I was so going to write about something else this morning, something witty, but then I heard something on the radio that made me think I had to do a writing post today.
You see, I’d heard that Ozzy Osbourne wants to write a love song, something completely different from his…30 years? of heavy metal style, but is worried that his fans will think he’s sold out. This blew my mind. Here’s Ozzy Osbourne, the Prince of Darkness, worried about being thought of as a sold-out by his fans. I had to stew on this for a bit because it’s something we’re taught to worry about as writers.
For a while, I wasn’t sure what branding was, but as I became more comfortable in my writing skin, I realized your writing brand is what keeps your audiences coming back for more. The same is said for anyone in the movie, music, or writing industries. Audience expectations tend to rule your life, I’d imagine (just guessing here since I’m unpublished) and it probably leads to a lot of stress and creative blocking.
As a writer, I can see how troublesome this would be. If Stephen King suddenly started writing straight forward romance novels, there would be people who’d read it just out of curiosity, but his hard-core fans would be disgusted. The same could probably be said of romance authors with a strong fan base who suddenly begins writing horror with no love story subplot (although I think romance readers are more tolerant than other genres, but I’m biased).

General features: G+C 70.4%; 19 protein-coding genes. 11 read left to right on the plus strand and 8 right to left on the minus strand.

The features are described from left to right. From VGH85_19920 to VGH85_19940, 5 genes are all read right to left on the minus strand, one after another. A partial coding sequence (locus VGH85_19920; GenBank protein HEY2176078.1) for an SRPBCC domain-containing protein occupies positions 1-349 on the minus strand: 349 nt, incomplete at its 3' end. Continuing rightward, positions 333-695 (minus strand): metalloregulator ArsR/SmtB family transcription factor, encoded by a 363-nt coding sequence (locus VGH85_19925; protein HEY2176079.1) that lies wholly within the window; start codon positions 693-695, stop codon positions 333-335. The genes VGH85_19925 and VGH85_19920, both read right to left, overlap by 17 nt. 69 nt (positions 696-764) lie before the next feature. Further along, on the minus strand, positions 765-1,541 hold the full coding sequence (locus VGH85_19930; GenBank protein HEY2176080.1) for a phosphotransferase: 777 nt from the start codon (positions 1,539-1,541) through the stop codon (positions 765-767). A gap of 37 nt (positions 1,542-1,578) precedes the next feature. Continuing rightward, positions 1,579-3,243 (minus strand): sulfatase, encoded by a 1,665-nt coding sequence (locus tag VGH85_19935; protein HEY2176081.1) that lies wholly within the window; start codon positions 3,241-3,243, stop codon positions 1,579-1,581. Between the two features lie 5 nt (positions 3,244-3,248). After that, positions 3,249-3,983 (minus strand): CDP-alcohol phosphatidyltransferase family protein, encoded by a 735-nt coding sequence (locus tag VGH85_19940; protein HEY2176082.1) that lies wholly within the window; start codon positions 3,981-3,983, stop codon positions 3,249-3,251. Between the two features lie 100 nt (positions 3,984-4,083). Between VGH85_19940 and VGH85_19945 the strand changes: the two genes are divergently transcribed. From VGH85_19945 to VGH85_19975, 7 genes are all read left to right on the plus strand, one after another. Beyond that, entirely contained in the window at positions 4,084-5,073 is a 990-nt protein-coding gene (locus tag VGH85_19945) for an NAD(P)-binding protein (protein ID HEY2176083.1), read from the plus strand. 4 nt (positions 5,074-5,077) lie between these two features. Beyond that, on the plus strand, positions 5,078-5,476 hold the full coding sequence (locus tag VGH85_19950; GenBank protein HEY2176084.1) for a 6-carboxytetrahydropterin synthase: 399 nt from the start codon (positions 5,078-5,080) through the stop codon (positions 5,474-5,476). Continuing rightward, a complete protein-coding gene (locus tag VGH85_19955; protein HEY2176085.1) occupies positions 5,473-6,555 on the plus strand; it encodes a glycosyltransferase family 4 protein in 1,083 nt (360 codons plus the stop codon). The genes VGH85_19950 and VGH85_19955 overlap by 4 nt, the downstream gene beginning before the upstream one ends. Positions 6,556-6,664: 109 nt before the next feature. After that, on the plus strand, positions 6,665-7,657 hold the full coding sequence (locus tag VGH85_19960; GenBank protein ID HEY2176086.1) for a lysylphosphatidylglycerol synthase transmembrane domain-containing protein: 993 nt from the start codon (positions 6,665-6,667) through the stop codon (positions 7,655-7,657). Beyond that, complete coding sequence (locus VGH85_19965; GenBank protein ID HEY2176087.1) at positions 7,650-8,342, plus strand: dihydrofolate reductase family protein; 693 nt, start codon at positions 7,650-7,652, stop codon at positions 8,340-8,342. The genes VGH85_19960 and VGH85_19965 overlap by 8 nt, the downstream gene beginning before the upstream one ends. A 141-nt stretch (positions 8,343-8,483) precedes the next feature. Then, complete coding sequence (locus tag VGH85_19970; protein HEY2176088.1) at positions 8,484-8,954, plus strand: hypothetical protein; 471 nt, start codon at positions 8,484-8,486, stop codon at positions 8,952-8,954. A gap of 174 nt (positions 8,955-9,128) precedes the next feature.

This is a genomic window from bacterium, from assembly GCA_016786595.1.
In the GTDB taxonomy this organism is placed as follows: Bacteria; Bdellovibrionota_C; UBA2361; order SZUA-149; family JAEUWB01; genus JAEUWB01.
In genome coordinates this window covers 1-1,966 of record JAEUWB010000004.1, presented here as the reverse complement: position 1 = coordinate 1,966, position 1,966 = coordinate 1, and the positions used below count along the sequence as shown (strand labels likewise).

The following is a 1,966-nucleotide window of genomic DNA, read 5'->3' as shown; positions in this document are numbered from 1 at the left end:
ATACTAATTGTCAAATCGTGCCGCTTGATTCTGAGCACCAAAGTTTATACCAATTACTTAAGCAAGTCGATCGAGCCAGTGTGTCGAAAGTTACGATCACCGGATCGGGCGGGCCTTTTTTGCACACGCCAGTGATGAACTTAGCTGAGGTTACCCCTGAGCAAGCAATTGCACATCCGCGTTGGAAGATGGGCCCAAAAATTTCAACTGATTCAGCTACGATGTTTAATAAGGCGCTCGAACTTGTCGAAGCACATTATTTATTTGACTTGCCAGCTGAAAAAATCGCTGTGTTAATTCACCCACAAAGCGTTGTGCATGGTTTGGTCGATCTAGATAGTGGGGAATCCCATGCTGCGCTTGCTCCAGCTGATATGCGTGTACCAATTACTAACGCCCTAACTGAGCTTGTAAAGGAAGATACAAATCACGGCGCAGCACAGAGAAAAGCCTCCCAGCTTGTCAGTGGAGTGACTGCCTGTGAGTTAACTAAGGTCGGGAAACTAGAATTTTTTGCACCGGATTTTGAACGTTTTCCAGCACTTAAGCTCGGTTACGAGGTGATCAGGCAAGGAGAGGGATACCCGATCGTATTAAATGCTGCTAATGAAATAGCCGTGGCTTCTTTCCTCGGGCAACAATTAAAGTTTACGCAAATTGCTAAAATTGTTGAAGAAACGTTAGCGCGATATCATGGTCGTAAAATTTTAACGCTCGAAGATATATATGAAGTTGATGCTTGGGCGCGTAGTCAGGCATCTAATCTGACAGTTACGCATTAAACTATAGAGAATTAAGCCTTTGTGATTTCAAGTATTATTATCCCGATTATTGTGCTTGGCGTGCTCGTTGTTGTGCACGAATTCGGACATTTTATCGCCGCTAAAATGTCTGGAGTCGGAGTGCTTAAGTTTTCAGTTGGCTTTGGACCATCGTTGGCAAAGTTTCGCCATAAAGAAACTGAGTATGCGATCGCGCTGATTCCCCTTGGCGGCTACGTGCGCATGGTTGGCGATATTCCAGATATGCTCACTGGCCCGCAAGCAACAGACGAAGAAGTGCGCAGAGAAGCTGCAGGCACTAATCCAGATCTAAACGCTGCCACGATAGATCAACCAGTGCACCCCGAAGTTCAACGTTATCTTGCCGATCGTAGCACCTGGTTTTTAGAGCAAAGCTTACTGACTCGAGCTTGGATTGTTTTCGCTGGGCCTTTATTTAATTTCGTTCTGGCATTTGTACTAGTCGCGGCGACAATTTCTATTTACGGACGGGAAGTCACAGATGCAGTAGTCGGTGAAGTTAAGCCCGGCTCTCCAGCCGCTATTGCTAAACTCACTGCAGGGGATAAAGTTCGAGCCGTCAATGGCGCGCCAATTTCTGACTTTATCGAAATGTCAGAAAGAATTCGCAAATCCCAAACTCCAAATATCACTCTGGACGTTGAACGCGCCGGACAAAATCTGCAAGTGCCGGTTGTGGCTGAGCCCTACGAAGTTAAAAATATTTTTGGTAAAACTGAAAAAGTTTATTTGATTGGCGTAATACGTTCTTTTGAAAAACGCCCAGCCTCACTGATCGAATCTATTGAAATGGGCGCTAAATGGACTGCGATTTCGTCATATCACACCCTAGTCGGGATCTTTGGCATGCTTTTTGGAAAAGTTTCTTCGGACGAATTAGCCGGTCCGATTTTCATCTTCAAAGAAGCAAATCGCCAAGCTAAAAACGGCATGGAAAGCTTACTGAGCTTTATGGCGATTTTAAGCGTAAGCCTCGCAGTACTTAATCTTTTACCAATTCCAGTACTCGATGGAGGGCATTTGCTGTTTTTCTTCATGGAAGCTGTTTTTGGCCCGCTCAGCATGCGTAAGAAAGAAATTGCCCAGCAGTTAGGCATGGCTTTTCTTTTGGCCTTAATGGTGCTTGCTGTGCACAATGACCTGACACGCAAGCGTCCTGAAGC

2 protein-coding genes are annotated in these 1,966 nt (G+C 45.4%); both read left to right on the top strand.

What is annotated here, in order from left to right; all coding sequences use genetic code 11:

When I decided to write “seriously”, I chose a pseudonym to protect my real name, but as time goes on, I realized that it was probably for the best for branding purposes. Should I choose, at a later date, to write in a completely different subgenre of romance, I can get another pseudonym to help ease the transition for any fans I might’ve accumulated under the name Danica Avet.
Right now, I have two pseudonyms, although only one has made a true public appearance: Danica Avet is out and about all the time. She has friends, a permanent home, a web presence, and shoots off her big mouth almost constantly. Jojo Solet is still unformed. I thought for a while that she would be my erotic pseudonym, and she still might, but I haven’t written enough erotica to give her a presence.
Does any of this make sense? I tend to ramble a lot, but the basic point is to watch how you present yourself on the interwebz, because every single piece of information out there is subject to scrutiny. When you make it big (scratch “if” out of your vocabulary), you want people to be able to find you, connect with your persona, and know that when you churn out more books the feel will be the same.
What are your thoughts on branding?